Hold the scissors, GNWT: austerity report

Hold the scissors, GNWT: austerity report
David Thompson and Diana Gibson, left, with Ben McDonald of Alternatives North, presented their findings to MLAs on Jan. 20.Photo courtesy of Alternatives North.

In Norway, lawmakers look at the implications of their decisions through a “next generation lens” with emphasis on the long term.

That country entered recession last during the 2008 downturn, suffered the shallowest dip and came out of recession first. Seeing something approaching that country’s depth of perspective from MLAs would be well-received in the Northwest Territories according to the authors of a new report urging calm in the face of the coming fiscal storm.

The GNWT has posted budget surpluses for five years in a row ($146 million in 2015) but a projected shortfall has the spectre of public sector service and job cuts rearing their ugly heads. In response, social justice champions the Council of Canadians and Alternatives North had researchers from Victoria and Edmonton-based Policy Link Research and Consulting return and look for options for the government to balance its budget without cutting public sector jobs. They did a similar exercise here in 2008 and argue that for every 10 civil service jobs cut, about five are lost in the private sector.

In their report David Thompson and Diana Gibson argue traditional austerity measures leave an economy weaker than one where public sector jobs are maintained, pointing to a 2008 letter signed by 117 economists stating it was “economically preferable” to raise taxes on top earners than to curtail state spending. They presented their findings to the 18th Assembly’s priorities and planning committee, which is chaired by Kam Lake MLA Kieron Testart and consists of all non-cabinet MLAs, on Jan 20.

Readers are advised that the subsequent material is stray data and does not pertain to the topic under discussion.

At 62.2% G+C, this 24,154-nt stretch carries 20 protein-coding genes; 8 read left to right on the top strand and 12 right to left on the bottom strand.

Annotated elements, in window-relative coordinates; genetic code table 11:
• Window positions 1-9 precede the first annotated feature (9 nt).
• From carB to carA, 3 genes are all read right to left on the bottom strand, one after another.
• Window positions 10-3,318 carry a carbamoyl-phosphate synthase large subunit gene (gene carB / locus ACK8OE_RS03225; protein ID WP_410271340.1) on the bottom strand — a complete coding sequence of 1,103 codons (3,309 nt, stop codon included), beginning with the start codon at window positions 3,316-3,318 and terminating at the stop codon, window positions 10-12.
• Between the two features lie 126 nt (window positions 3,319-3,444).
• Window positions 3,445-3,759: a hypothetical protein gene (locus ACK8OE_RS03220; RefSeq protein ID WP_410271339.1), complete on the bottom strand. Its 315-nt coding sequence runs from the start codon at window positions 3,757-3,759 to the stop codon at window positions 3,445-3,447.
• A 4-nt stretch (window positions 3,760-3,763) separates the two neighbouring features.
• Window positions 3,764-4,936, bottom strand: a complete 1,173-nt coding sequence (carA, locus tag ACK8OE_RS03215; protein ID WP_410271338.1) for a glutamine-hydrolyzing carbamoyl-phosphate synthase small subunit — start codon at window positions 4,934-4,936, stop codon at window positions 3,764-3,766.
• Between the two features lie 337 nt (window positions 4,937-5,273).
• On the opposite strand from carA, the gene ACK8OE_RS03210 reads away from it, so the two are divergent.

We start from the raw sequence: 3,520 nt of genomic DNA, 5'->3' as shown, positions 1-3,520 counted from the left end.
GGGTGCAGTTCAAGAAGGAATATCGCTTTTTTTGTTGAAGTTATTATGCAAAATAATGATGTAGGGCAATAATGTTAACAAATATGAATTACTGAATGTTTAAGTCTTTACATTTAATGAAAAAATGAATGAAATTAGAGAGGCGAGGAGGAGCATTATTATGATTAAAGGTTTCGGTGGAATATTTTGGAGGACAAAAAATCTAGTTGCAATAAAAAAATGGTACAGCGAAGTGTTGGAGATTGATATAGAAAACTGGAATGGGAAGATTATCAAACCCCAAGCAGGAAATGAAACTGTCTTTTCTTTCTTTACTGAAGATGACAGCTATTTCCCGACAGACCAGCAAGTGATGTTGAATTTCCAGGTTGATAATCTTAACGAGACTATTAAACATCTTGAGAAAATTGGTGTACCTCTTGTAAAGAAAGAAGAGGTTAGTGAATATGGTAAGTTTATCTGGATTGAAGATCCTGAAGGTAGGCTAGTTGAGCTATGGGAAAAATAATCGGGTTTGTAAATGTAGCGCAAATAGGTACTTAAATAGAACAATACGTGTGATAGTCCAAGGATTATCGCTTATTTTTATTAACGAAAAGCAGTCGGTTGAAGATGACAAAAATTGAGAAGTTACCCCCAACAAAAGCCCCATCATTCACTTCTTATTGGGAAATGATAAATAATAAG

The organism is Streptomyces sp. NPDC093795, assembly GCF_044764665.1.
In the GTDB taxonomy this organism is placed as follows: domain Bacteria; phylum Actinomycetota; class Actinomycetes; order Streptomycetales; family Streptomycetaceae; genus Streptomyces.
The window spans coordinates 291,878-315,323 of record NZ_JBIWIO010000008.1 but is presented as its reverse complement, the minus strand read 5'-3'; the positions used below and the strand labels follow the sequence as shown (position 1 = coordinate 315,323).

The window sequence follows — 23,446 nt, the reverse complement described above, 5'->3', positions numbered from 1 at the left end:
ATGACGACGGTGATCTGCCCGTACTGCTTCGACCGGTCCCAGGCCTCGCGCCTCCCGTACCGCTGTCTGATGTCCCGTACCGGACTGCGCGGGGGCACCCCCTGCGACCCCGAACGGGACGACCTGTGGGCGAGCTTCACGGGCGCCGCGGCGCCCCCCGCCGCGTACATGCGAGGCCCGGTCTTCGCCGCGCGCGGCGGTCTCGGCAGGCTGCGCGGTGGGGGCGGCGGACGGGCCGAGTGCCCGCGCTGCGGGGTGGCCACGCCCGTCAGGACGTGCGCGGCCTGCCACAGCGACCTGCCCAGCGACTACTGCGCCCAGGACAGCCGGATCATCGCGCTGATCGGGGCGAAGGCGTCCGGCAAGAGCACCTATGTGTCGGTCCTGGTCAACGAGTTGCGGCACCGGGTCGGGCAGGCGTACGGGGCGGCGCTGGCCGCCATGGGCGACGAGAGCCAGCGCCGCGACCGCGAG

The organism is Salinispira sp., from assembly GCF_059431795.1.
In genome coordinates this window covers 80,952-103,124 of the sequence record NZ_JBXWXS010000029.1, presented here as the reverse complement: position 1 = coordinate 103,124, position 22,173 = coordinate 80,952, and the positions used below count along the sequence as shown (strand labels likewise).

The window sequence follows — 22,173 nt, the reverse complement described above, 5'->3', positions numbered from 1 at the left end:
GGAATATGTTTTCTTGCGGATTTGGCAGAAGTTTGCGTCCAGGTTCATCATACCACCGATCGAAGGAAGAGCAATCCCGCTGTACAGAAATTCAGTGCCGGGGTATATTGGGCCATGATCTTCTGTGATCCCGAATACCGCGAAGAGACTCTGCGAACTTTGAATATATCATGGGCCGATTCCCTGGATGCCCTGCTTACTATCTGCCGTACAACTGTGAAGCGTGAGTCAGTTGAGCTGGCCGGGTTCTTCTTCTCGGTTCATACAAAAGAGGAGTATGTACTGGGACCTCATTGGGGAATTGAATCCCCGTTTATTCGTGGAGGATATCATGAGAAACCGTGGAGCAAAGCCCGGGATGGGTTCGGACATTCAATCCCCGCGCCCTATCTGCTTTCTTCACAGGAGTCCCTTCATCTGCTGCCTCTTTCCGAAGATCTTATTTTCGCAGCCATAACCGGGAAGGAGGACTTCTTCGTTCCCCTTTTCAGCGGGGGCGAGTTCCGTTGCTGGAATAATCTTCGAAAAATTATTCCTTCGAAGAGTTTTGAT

“I think it was common across Canada and lots of other countries that several years ago with any kind of economic headwinds or anticipated budget shortfall, the reaction was ‘well, we (have to) cut, cut, cut right away,’” Thompson said. “Our point is, let’s actually take a look at the numbers and see what the opportunities are for balancing the budget. It turns out there are a lot of revenue options out there, too. We’re not actually advocating for anything, we’re just pointing out the different options and it’s obviously going to be a big conversation that has to happen in the NWT, so we’re not coming in with our wizard’s prescription on what you must do.”

The report aims to start the discussion on reshaping the tax regime in the NWT by illustrating that relative to other Canadian jurisdictions, there is wiggle room to increase income taxes on the territory’s top earners and hike taxes on products including alcohol and cigarettes. Per-night hotel and per-flight aviation taxes was also mentioned, as was an increased sales tax and raises to levies on aircraft fuel and gasoline.

They said a one per cent increase to the corporate income tax rate would generate $8 million per year, for example, and mentioned British Columbia collects $41 million annually with its carbon tax.

The social scientists were in the NWT in the first place to write a report examining economic opportunities in the Sahtu region for Alternatives North (see related story on page 6), who then decided they should do another job-cut avoidance exercise while they were at it. Like the Sahtu report, the revenue options report stresses the need to diversify the economy and teases at moving incentive spending away from non-renewable resource extraction and toward areas including energy efficiency, renewable energy generation, tourism, traditional harvesting, agriculture and forestry.